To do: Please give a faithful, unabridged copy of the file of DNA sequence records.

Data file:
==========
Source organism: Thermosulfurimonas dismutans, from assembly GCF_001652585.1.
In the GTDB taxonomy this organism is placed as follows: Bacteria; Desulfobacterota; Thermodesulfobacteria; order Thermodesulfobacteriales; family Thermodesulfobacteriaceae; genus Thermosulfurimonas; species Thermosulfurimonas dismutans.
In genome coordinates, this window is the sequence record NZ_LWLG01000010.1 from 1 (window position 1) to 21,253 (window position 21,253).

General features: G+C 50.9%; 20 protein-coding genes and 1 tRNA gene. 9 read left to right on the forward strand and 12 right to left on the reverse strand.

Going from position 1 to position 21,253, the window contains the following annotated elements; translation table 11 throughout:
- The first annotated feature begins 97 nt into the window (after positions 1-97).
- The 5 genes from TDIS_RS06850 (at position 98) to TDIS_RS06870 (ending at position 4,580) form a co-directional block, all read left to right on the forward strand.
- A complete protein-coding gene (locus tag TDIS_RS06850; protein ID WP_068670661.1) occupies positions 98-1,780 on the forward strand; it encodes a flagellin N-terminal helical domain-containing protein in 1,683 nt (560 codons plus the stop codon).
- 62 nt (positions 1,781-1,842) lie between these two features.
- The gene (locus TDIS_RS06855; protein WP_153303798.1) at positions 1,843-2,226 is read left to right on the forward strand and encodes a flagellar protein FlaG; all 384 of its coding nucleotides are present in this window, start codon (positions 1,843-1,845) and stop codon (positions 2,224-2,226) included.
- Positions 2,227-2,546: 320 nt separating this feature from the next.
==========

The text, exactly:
Source organism: Thermosulfurimonas dismutans, from assembly GCF_001652585.1.
In the GTDB taxonomy this organism is placed as follows: Bacteria; Desulfobacterota; Thermodesulfobacteria; order Thermodesulfobacteriales; family Thermodesulfobacteriaceae; genus Thermosulfurimonas; species Thermosulfurimonas dismutans.
In genome coordinates, this window is the sequence record NZ_LWLG01000010.1 from 1 (window position 1) to 21,253 (window position 21,253).

General features: G+C 50.9%; 20 protein-coding genes and 1 tRNA gene. 9 read left to right on the forward strand and 12 right to left on the reverse strand.

Going from position 1 to position 21,253, the window contains the following annotated elements; translation table 11 throughout:
- The first annotated feature begins 97 nt into the window (after positions 1-97).
- The 5 genes from TDIS_RS06850 (at position 98) to TDIS_RS06870 (ending at position 4,580) form a co-directional block, all read left to right on the forward strand.
- A complete protein-coding gene (locus tag TDIS_RS06850; protein ID WP_068670661.1) occupies positions 98-1,780 on the forward strand; it encodes a flagellin N-terminal helical domain-containing protein in 1,683 nt (560 codons plus the stop codon).
- 62 nt (positions 1,781-1,842) lie between these two features.
- The gene (locus TDIS_RS06855; protein WP_153303798.1) at positions 1,843-2,226 is read left to right on the forward strand and encodes a flagellar protein FlaG; all 384 of its coding nucleotides are present in this window, start codon (positions 1,843-1,845) and stop codon (positions 2,224-2,226) included.
- Positions 2,227-2,546: 320 nt separating this feature from the next.